Mental health organizations share helpful resources during National Suicide Prevention Month

Local News

TYLER, Texas (KETK)- September is National Suicide Prevention Month. The designation began in 2008 as an effort to destigmatize having conversations about this issue.

Sandra Brazil-Hamilton, with the National Alliance of Mental Health (NAMI) in Tyler, said suicide is a big concern for East Texas.

“Unfortunately, right here in East Texas, we have the very sad note of being the highest rate of suicide of anywhere else in Texas,” mentioned Brazil-Hamilton. 

According to the CDC, suicide is the tenth leading cause of death in the United States and the reason for nearly 48,000 deaths in 2019. 

Tammy Weppelman, a suicide prevention coordinator for the Texas Health and Human Services Commission, stated that suicide is more common in males than females.

“Suicide is the second leading cause of death for individuals ages 10-24, but suicide does affect everybody all ages, all races, and all genders,” said Weppelman.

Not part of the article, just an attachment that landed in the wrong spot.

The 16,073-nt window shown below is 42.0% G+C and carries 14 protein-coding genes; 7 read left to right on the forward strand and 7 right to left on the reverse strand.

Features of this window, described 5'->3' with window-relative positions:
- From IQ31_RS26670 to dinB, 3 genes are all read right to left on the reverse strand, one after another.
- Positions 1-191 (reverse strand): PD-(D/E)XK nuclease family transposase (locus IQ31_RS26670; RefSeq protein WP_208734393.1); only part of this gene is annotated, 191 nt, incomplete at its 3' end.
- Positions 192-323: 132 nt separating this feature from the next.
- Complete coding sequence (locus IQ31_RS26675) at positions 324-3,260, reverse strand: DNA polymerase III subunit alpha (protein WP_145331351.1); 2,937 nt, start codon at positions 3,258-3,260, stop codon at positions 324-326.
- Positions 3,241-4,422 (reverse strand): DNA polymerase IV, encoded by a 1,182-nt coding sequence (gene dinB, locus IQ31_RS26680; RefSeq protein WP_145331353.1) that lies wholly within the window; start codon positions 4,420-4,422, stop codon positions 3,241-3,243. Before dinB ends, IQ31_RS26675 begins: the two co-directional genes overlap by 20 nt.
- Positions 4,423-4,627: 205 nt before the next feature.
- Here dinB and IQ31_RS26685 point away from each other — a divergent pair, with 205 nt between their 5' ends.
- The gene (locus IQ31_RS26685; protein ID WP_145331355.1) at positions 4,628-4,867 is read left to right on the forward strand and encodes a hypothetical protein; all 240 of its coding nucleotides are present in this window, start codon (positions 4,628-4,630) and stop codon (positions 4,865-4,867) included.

Changes in behavior are common signs to look out for in someone who might be suicidal. This means a person might be sleeping more than usual, not getting enough sleep at night, or experiencing noticeable changes in appetite. 

“One of the first things we look for is when people start feeling sick, not well, they want to isolate, and they don’t want to do what they used to do. They don’t enjoy what they used to. They have no interest in things they did at one time. They pull away from their friends,” said Brazil-Hamilton. 

If someone is withdrawing from friends and family, then this could also be an important sign.

“One (sign) that not a lot of people realize is having a sudden change in mood. That can be somebody who is suddenly sad and depressed or someone who is sad and depressed and suddenly has a more elevated mood than they had previously,” said Weppelman. 

It is important for people to be aware of the signs and willing to talk about suicide. Sometimes, knowing what to look out for can save someone’s life. 

“Reach out to someone because life is precious and people are precious,” said Brazil-Hamilton. 

If you or someone you know needs support, you may call the following centers.

National Suicide Prevention Lifeline: 1-800-273-8255 or Use the online Lifeline Crisis Chat.

You can also connect 24/7 to a crisis counselor by texting the Crisis Text Line. Text HOME to 741741.

You may call the the National Alliance of Mental Health Helpline at 800-950-NAMI Or in a crisis, text “NAMI” to 741741.

For more information on mental illness, click here.

To find behavioral health treatment services, click here.

You can also find a counselor of therapist by clicking here.

Find a support group, here or search for online therapy by clicking here.

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